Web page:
Yet, Peter is completely set on this idea. He is so set in fact, that when Jesus suggests that the plan is different, Peter tells Jesus off. Imagine that conversation: in one breath Peter says that Jesus was sent by God and in the next tells Jesus he can’t do what he wants to do. If Peter was right in the first instance, he is definitely overstepping the mark. As a result, Jesus actually says Peter is Satan.

Here, Peter is being used by Satan to get in Jesus’ way. Peter’s perspective actually doesn’t forward God’s plan, but instead promotes Satan’s agenda. The question is, when do we behave like Peter? When do we get in Jesus’s way and when do we act, by accident, on behalf of Satan? Peter loved and followed Jesus, even believed he was the Messiah. And yet, he could still get it so wrong that Jesus would tell him he was doing Satan’s work. We can love and follow Jesus and still do Satan’s work.

The next passage tells us how to avoid this pit fall. We need to be completely submissive to Jesus’s plan in our lives. We need to crucify ourselves and deny ourselves. Now often we turn that into something frankly pathetic. We turn this submission into giving a small sum to charity while we still live in the highest comfort compared to most the world’s population. We turn it into petty sacrifices, like opening our home to a Bible group once a week. We think we deny ourselves when we stand in the rain for street ministry. But the we go back to our flat screen TVs, plush couches, play on our state-of-the-art phones, and live our lives in abundance and comfort. We pursue our dreams and our desires. We plan our lives out according to our or our society’s values.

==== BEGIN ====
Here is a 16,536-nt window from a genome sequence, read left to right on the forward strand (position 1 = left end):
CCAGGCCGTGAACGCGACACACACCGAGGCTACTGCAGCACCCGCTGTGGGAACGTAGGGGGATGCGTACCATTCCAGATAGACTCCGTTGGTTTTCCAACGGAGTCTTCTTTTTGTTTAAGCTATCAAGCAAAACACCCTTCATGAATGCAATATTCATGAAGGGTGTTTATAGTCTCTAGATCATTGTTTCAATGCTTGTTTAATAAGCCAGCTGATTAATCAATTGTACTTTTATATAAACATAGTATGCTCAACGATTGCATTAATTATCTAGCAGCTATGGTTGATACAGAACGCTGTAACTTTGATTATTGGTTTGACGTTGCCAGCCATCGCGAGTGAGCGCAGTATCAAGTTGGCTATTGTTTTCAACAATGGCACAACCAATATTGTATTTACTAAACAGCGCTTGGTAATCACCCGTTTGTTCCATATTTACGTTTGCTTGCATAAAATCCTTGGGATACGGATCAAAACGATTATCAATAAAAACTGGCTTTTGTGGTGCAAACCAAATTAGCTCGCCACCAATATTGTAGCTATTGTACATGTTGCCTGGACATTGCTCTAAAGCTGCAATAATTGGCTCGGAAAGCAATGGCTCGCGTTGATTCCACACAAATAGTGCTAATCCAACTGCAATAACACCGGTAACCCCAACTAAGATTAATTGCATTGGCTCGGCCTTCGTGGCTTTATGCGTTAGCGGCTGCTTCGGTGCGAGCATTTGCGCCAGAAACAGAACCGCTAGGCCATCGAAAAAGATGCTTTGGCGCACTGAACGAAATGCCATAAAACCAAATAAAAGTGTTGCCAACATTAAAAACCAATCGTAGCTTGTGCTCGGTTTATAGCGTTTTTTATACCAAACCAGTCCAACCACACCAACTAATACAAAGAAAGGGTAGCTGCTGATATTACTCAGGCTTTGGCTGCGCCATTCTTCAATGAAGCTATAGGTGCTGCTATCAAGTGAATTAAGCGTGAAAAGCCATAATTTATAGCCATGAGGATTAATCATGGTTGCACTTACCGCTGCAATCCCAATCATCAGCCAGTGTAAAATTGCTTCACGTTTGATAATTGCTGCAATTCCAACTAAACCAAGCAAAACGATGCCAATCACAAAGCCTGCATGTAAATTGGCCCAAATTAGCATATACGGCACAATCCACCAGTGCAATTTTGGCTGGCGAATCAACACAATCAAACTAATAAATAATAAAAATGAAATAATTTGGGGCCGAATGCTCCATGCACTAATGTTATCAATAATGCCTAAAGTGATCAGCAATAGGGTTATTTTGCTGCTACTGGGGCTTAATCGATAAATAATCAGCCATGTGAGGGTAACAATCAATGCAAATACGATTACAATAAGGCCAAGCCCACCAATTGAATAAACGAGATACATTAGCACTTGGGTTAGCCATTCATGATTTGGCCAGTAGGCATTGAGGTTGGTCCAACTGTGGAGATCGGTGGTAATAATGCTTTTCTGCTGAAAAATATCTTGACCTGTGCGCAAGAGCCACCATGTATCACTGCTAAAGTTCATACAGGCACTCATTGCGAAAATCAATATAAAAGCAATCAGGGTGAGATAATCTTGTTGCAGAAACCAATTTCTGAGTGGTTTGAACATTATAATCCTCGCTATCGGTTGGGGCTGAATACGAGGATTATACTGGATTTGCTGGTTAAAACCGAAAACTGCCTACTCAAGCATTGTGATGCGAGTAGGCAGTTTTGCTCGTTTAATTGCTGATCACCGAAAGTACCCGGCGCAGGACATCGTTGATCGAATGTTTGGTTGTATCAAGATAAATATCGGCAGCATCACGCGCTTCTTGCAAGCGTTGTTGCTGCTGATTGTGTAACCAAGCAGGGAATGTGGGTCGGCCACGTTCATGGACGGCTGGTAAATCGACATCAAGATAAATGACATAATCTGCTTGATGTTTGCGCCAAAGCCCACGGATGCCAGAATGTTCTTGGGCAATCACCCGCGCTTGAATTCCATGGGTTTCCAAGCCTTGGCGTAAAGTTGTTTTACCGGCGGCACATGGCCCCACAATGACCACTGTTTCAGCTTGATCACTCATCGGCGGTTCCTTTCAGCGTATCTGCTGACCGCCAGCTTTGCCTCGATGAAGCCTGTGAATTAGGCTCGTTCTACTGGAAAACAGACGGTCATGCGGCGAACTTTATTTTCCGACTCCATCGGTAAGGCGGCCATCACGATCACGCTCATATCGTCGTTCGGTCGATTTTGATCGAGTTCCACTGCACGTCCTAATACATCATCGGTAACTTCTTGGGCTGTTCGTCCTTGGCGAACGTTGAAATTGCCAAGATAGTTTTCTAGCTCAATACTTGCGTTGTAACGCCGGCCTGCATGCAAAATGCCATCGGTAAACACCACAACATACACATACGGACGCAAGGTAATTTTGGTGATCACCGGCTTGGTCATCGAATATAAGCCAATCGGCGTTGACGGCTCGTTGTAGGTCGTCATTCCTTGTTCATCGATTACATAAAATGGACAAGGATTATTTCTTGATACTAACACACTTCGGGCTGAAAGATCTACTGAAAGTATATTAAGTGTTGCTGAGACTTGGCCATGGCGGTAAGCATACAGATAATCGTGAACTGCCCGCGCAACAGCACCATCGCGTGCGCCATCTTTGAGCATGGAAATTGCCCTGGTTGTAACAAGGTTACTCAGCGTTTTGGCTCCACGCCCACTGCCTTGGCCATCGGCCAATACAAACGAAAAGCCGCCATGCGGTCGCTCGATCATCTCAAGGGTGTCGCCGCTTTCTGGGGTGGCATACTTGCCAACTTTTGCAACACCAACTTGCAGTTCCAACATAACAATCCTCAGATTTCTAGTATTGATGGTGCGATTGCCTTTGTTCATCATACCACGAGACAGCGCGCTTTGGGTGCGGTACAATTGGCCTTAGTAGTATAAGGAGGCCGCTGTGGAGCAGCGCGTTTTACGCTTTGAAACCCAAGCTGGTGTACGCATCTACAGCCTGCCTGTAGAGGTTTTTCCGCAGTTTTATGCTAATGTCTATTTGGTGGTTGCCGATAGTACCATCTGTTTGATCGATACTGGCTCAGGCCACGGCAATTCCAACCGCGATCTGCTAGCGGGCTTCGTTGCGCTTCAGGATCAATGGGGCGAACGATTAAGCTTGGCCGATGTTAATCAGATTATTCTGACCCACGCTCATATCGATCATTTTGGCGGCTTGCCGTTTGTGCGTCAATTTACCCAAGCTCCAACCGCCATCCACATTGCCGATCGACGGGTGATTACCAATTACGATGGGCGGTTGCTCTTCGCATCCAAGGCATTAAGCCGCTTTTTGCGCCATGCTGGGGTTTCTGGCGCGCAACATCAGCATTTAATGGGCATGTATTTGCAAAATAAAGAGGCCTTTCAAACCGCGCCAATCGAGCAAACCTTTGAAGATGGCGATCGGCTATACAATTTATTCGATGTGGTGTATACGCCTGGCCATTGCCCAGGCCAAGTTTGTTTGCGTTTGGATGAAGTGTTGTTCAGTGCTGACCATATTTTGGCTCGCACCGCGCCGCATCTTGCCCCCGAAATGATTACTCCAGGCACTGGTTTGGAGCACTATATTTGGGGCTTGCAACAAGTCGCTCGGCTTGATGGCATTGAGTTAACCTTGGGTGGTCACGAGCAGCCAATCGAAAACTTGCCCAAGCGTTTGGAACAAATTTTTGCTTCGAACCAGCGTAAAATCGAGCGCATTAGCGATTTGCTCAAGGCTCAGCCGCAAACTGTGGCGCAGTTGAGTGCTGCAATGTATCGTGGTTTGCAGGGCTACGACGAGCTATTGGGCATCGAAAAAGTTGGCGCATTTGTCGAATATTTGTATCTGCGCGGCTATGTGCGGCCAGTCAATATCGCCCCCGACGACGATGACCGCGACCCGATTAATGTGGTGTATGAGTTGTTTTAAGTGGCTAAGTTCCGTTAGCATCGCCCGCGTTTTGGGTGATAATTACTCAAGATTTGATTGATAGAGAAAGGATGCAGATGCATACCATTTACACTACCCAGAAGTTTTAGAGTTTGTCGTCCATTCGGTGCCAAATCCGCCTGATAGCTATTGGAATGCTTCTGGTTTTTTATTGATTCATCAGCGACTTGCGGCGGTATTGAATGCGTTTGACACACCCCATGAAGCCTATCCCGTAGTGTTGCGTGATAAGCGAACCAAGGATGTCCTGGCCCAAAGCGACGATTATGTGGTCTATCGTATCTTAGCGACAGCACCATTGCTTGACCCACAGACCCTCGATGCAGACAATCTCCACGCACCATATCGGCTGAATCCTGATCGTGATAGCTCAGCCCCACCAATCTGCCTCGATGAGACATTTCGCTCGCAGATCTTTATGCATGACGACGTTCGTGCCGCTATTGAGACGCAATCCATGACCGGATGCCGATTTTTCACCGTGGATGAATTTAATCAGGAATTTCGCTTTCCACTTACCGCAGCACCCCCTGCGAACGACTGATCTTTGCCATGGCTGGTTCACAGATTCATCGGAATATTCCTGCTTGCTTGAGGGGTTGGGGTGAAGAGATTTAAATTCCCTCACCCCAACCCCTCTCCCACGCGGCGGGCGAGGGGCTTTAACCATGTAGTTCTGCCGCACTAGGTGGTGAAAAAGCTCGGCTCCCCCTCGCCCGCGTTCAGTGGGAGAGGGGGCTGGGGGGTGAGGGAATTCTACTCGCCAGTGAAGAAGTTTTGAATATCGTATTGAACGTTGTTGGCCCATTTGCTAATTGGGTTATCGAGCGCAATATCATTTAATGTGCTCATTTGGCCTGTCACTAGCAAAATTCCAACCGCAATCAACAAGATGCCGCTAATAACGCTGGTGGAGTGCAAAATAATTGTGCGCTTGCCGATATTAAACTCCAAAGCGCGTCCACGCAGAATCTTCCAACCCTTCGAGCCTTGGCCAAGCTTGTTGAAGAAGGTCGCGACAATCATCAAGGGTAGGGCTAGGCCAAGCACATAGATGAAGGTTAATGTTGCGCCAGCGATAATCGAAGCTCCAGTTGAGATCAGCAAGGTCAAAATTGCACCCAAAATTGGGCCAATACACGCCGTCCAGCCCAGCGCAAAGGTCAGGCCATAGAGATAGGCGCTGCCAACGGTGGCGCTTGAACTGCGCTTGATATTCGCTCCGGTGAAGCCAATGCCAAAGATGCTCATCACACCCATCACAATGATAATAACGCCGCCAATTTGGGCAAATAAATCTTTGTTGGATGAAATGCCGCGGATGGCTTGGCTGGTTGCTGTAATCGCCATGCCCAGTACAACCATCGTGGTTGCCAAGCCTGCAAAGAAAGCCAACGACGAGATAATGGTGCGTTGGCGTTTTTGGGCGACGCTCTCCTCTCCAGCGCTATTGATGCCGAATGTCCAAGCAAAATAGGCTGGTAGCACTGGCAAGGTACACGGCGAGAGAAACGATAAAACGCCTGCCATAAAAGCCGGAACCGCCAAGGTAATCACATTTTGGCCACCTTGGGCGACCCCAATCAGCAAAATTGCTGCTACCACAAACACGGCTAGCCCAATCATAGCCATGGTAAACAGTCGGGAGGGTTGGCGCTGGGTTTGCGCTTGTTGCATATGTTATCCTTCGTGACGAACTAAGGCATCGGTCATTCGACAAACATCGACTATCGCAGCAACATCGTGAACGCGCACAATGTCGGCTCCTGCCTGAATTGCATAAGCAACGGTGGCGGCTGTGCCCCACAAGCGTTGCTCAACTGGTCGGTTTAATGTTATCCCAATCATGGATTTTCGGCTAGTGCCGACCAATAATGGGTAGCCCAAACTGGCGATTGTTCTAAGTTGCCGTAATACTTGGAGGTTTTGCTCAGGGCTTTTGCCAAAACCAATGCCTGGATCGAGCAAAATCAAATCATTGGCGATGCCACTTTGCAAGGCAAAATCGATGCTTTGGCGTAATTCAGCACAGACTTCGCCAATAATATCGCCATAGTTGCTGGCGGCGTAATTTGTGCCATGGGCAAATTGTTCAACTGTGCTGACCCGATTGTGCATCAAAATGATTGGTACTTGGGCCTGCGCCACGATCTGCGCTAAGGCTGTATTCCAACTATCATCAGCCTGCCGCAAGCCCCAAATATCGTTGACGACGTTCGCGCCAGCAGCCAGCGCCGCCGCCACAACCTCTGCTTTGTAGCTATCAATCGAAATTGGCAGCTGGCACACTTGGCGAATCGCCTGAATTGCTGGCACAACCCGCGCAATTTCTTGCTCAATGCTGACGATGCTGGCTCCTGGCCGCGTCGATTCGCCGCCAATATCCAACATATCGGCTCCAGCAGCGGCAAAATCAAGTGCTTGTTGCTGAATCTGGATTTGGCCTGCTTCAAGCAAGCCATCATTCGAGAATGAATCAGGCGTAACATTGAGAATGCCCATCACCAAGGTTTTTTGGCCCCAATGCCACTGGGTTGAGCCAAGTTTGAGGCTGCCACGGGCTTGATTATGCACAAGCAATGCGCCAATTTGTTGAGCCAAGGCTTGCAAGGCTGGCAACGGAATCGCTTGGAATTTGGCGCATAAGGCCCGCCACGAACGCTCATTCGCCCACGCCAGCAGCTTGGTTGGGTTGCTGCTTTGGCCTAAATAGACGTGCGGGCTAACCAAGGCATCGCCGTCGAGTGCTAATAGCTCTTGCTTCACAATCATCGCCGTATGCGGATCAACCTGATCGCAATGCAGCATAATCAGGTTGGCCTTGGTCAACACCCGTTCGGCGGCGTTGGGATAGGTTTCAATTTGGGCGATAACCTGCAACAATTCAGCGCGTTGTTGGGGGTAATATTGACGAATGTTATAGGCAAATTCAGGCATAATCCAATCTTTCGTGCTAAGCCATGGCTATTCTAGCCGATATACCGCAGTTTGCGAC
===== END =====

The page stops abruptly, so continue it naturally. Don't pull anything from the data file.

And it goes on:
Now, don’t get me wrong. I am no better. Often people will paint my life as one of difficulty and hardship. It is not. It is quite different to the one I was previously used to and the life of those back home. But it is no less comfortable and filled with the trapping of materialism. It is no less determined by my own desires and plans and dreams. I have simply replaced one set of distractions and dreams for another.

Norman Grubb, a famous missionary, would pray each morning, “Good morning, God. What are you up to today? I want to be part of it. May I? Thank you.” He would want to put his own desires and dreams for the day aside each day, and do his will.

“Good morning, God. What are you up to today? I want to be a part of it. May I? Thank you”

Norman Grubb

So let’s live each day by submitting our desires and will to our heavenly Father so that Jesus may work in us and through us. Let’s do Jesus’s work today. Amen.

1 John 5: the Holy Spirit’s testimony

This chapter repeats a lot of the same ideas of the whole book but also introduces some new ones. A few of these I do not fully understand and might have some symbolic significance I’m not that familiar with.

The first statement is that we need to believe that Jesus is the Messiah: the one that was sent to save us and God’s people. This means that we know God. Another aspect of loving God is our obedience to God. I love what verse 2 and 4 tells us about God’s commands. They tell us that they are not burdensome but help us to overcome the world. Through following the Lord’s commands we get to be free as we are released from the burdens of this life in the world. If you are wondering why we need to overcome the world the chapter answers this for us. Verse 19, a little bit further down warns us the whole world is under the rule of the evil one. But through the victory of Jesus, we can have victory too.